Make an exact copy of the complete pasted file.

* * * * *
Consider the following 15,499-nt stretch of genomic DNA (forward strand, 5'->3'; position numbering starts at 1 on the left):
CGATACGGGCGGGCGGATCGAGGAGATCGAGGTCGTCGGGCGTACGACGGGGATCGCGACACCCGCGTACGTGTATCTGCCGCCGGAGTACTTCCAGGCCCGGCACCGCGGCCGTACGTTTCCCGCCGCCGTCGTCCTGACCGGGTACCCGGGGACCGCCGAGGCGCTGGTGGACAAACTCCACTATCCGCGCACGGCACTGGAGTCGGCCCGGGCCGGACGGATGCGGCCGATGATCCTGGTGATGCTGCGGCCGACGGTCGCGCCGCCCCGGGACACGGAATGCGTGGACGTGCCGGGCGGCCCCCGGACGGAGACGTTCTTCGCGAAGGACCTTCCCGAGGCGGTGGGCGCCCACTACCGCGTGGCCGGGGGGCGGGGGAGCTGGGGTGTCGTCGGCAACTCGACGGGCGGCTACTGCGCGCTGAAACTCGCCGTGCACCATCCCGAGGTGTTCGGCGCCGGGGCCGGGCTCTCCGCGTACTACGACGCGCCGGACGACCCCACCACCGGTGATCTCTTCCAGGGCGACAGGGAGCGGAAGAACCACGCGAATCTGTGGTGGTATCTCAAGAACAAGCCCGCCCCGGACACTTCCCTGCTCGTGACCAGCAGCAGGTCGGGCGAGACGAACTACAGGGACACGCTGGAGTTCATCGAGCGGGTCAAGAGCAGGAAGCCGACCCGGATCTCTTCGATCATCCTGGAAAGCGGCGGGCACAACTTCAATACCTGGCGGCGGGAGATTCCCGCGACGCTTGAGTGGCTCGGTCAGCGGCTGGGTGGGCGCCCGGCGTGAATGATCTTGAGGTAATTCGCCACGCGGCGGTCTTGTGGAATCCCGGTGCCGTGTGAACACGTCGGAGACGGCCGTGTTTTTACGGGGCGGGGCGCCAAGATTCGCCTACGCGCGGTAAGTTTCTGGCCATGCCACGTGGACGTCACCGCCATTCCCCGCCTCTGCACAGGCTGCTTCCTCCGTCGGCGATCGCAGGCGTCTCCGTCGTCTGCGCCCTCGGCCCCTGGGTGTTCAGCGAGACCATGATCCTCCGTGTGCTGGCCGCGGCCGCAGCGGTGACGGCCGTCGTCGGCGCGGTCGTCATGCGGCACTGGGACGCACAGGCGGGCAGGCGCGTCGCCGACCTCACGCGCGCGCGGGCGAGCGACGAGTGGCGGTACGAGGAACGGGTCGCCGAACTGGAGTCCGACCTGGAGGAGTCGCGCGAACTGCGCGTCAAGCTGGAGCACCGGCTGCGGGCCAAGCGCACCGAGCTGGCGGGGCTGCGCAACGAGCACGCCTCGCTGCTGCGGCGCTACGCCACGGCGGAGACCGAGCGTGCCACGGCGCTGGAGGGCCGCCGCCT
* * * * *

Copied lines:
Consider the following 15,499-nt stretch of genomic DNA (forward strand, 5'->3'; position numbering starts at 1 on the left):
CGATACGGGCGGGCGGATCGAGGAGATCGAGGTCGTCGGGCGTACGACGGGGATCGCGACACCCGCGTACGTGTATCTGCCGCCGGAGTACTTCCAGGCCCGGCACCGCGGCCGTACGTTTCCCGCCGCCGTCGTCCTGACCGGGTACCCGGGGACCGCCGAGGCGCTGGTGGACAAACTCCACTATCCGCGCACGGCACTGGAGTCGGCCCGGGCCGGACGGATGCGGCCGATGATCCTGGTGATGCTGCGGCCGACGGTCGCGCCGCCCCGGGACACGGAATGCGTGGACGTGCCGGGCGGCCCCCGGACGGAGACGTTCTTCGCGAAGGACCTTCCCGAGGCGGTGGGCGCCCACTACCGCGTGGCCGGGGGGCGGGGGAGCTGGGGTGTCGTCGGCAACTCGACGGGCGGCTACTGCGCGCTGAAACTCGCCGTGCACCATCCCGAGGTGTTCGGCGCCGGGGCCGGGCTCTCCGCGTACTACGACGCGCCGGACGACCCCACCACCGGTGATCTCTTCCAGGGCGACAGGGAGCGGAAGAACCACGCGAATCTGTGGTGGTATCTCAAGAACAAGCCCGCCCCGGACACTTCCCTGCTCGTGACCAGCAGCAGGTCGGGCGAGACGAACTACAGGGACACGCTGGAGTTCATCGAGCGGGTCAAGAGCAGGAAGCCGACCCGGATCTCTTCGATCATCCTGGAAAGCGGCGGGCACAACTTCAATACCTGGCGGCGGGAGATTCCCGCGACGCTTGAGTGGCTCGGTCAGCGGCTGGGTGGGCGCCCGGCGTGAATGATCTTGAGGTAATTCGCCACGCGGCGGTCTTGTGGAATCCCGGTGCCGTGTGAACACGTCGGAGACGGCCGTGTTTTTACGGGGCGGGGCGCCAAGATTCGCCTACGCGCGGTAAGTTTCTGGCCATGCCACGTGGACGTCACCGCCATTCCCCGCCTCTGCACAGGCTGCTTCCTCCGTCGGCGATCGCAGGCGTCTCCGTCGTCTGCGCCCTCGGCCCCTGGGTGTTCAGCGAGACCATGATCCTCCGTGTGCTGGCCGCGGCCGCAGCGGTGACGGCCGTCGTCGGCGCGGTCGTCATGCGGCACTGGGACGCACAGGCGGGCAGGCGCGTCGCCGACCTCACGCGCGCGCGGGCGAGCGACGAGTGGCGGTACGAGGAACGGGTCGCCGAACTGGAGTCCGACCTGGAGGAGTCGCGCGAACTGCGCGTCAAGCTGGAGCACCGGCTGCGGGCCAAGCGCACCGAGCTGGCGGGGCTGCGCAACGAGCACGCCTCGCTGCTGCGGCGCTACGCCACGGCGGAGACCGAGCGTGCCACGGCGCTGGAGGGCCGCCGCCT